The "sexually abused child": Potential mechanisms of adverse influences of such a label

Gabriel Holguin, David J. Hansen

Research output: Contribution to journalArticlepeer-review

21 Scopus citations


Labeling and the effects of labeling have been extensively researched in the psychological literature in a variety of different contexts. For example, labeling has been empirically shown to lead to lowered expectancies of behavior and achievement, which can then contribute to the potential for the occurrence of a self-fulfilling prophecy with adverse consequences. Another area that has been extensively researched, with a dramatic increase in the literature base in recent history, is that of child sexual abuse (CSA). Despite various shortcomings of the research literature, the consistent findings have been identification of a variety of negative correlates and symptomatologies associated with CSA. In addition to any direct, negative effects of CSA, there may also be an additional impact from the "label" itself. Although the literature pertaining to CSA and labeling runs deep independently, efforts at addressing the issue of CSA within a labeling contextual framework have been minimal. To that end, this article examines hypothesized mechanisms of how the "sexual abuse" label may potentially have an adverse influence on the children subjected to such a label. The implications of an analysis, which addresses childhood sexual abuse from such a theoretical framework, may be a broader and more holistic understanding of the complexities and sequelae associated with CSA.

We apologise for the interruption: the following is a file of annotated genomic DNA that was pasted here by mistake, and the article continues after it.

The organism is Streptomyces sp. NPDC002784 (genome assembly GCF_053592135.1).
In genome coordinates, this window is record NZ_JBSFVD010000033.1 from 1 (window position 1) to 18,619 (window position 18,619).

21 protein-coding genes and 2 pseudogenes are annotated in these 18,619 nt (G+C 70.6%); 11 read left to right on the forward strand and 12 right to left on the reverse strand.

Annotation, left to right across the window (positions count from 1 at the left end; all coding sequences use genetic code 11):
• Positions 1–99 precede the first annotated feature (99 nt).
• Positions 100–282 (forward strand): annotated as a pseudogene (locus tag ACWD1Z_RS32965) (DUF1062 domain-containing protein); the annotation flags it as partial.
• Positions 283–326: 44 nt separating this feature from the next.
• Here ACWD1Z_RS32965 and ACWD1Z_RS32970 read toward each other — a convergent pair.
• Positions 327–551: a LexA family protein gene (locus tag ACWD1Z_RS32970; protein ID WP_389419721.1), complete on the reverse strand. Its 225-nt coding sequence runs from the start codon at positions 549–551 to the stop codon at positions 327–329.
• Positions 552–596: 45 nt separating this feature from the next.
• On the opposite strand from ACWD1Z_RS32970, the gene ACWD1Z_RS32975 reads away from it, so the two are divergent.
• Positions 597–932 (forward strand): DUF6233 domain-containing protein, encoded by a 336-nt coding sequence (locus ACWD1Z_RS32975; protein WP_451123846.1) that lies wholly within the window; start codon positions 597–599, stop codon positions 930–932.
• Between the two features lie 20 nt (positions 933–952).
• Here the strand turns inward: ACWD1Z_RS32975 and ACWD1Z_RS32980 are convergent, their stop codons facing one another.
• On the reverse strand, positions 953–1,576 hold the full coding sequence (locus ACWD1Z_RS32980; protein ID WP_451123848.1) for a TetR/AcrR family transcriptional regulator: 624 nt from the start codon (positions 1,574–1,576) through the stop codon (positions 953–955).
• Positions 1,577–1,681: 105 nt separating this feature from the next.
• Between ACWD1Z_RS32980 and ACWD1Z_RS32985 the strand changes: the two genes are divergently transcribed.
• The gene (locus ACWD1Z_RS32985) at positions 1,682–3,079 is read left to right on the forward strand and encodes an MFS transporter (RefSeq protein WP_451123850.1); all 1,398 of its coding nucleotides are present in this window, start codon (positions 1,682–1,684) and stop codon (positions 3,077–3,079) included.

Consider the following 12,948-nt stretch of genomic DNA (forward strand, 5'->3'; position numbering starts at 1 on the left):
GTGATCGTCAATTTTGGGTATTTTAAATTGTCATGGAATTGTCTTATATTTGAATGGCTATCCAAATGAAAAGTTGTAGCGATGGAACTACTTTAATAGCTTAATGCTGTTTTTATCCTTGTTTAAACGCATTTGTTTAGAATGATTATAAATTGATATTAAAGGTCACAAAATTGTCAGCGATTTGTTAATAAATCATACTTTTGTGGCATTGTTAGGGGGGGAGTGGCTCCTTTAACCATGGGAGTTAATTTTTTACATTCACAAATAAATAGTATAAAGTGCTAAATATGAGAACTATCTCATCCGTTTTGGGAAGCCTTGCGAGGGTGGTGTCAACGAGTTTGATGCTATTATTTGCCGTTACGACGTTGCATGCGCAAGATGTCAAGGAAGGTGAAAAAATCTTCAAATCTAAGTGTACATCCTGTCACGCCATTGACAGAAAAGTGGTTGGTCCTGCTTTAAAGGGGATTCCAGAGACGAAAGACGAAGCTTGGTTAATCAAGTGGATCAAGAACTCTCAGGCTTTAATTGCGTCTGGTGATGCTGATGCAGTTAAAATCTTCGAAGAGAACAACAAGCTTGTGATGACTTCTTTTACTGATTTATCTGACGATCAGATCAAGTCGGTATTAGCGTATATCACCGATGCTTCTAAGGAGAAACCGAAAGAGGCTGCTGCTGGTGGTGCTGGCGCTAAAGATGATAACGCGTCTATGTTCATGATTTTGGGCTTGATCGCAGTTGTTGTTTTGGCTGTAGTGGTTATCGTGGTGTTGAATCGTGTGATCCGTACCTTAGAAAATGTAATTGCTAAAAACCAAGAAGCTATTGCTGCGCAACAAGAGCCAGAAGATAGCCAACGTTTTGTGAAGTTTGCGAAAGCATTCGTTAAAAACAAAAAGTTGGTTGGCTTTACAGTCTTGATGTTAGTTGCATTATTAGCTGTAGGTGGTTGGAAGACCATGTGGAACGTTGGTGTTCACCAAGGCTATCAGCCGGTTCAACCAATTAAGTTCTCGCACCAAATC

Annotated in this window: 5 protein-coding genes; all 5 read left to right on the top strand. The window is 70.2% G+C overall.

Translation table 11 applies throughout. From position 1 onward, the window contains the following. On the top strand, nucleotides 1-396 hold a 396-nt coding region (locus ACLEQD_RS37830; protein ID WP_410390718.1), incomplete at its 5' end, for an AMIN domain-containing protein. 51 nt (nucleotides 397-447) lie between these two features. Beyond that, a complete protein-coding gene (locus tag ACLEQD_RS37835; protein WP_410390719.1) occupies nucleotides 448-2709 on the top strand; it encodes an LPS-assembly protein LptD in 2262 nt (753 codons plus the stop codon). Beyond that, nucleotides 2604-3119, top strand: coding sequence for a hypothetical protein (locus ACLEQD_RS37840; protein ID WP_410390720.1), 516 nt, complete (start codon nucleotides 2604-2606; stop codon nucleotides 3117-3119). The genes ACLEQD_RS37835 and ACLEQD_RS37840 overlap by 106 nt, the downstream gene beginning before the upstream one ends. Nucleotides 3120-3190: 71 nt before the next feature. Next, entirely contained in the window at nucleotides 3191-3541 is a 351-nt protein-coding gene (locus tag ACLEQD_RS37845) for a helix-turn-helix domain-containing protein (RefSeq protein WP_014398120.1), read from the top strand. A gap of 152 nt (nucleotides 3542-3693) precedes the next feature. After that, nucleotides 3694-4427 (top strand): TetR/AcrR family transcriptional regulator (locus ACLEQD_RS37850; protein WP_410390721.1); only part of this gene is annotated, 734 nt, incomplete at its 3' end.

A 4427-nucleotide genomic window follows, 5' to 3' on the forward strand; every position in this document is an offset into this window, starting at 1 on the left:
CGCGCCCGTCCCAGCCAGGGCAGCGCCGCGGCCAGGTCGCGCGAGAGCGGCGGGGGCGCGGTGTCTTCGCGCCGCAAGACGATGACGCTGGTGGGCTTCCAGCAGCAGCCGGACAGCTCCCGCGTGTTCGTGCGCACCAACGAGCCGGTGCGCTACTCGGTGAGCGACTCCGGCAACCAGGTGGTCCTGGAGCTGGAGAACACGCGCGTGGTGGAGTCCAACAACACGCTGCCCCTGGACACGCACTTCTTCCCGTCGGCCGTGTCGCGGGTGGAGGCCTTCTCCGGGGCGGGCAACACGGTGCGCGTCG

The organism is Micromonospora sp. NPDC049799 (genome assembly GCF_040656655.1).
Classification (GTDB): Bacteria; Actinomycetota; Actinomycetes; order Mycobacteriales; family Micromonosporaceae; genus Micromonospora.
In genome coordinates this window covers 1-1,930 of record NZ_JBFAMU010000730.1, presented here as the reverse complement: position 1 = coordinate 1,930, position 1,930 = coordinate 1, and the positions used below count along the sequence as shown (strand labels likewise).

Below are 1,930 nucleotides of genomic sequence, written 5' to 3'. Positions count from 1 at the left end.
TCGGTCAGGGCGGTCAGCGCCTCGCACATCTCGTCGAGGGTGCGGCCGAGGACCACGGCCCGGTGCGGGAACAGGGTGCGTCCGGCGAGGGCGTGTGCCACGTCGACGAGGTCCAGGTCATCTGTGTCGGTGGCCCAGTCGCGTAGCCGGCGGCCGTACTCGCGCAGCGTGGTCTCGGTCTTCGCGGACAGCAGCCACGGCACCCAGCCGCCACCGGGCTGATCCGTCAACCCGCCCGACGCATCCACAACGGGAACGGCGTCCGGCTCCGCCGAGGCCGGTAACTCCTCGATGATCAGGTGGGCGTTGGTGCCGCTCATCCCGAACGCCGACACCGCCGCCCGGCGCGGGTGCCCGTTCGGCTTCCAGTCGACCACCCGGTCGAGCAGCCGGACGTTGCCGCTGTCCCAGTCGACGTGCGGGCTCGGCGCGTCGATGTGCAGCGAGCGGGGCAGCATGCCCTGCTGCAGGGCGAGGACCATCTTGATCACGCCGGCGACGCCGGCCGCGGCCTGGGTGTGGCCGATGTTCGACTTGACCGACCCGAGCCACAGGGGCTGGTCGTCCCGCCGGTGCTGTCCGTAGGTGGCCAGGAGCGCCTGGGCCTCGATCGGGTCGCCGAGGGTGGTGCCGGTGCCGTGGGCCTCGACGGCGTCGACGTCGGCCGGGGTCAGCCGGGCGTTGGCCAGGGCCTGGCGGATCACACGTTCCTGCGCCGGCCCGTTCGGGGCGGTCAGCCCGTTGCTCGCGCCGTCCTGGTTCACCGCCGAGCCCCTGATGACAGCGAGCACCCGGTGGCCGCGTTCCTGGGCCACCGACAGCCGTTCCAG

Original languageEnglish (US)
Pages (from-to)645-670
Number of pages26
JournalAggression and Violent Behavior
Issue number6
StatePublished - 2003


  • Child sexual abuse
  • Labeling
  • Self-fulfilling prophecy

ASJC Scopus subject areas

  • Pathology and Forensic Medicine
  • Clinical Psychology
  • Psychiatry and Mental health


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